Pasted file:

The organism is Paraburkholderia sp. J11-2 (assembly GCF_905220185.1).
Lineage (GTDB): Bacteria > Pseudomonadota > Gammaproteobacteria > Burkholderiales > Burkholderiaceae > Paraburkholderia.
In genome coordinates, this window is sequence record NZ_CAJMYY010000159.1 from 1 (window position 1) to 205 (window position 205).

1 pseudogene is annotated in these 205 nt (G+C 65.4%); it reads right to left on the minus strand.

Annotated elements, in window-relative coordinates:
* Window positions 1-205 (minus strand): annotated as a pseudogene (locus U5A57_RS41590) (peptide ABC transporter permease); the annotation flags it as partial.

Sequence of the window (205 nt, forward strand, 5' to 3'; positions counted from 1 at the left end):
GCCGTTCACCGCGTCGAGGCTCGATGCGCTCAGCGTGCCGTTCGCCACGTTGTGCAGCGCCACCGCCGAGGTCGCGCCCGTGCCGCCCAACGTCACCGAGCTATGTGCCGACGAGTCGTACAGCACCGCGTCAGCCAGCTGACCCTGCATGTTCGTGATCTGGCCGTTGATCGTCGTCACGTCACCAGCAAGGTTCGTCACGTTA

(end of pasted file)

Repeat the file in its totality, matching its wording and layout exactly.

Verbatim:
The organism is Paraburkholderia sp. J11-2 (assembly GCF_905220185.1).
Lineage (GTDB): Bacteria > Pseudomonadota > Gammaproteobacteria > Burkholderiales > Burkholderiaceae > Paraburkholderia.
In genome coordinates, this window is sequence record NZ_CAJMYY010000159.1 from 1 (window position 1) to 205 (window position 205).

1 pseudogene is annotated in these 205 nt (G+C 65.4%); it reads right to left on the minus strand.

Annotated elements, in window-relative coordinates:
* Window positions 1-205 (minus strand): annotated as a pseudogene (locus U5A57_RS41590) (peptide ABC transporter permease); the annotation flags it as partial.

Sequence of the window (205 nt, forward strand, 5' to 3'; positions counted from 1 at the left end):
GCCGTTCACCGCGTCGAGGCTCGATGCGCTCAGCGTGCCGTTCGCCACGTTGTGCAGCGCCACCGCCGAGGTCGCGCCCGTGCCGCCCAACGTCACCGAGCTATGTGCCGACGAGTCGTACAGCACCGCGTCAGCCAGCTGACCCTGCATGTTCGTGATCTGGCCGTTGATCGTCGTCACGTCACCAGCAAGGTTCGTCACGTTA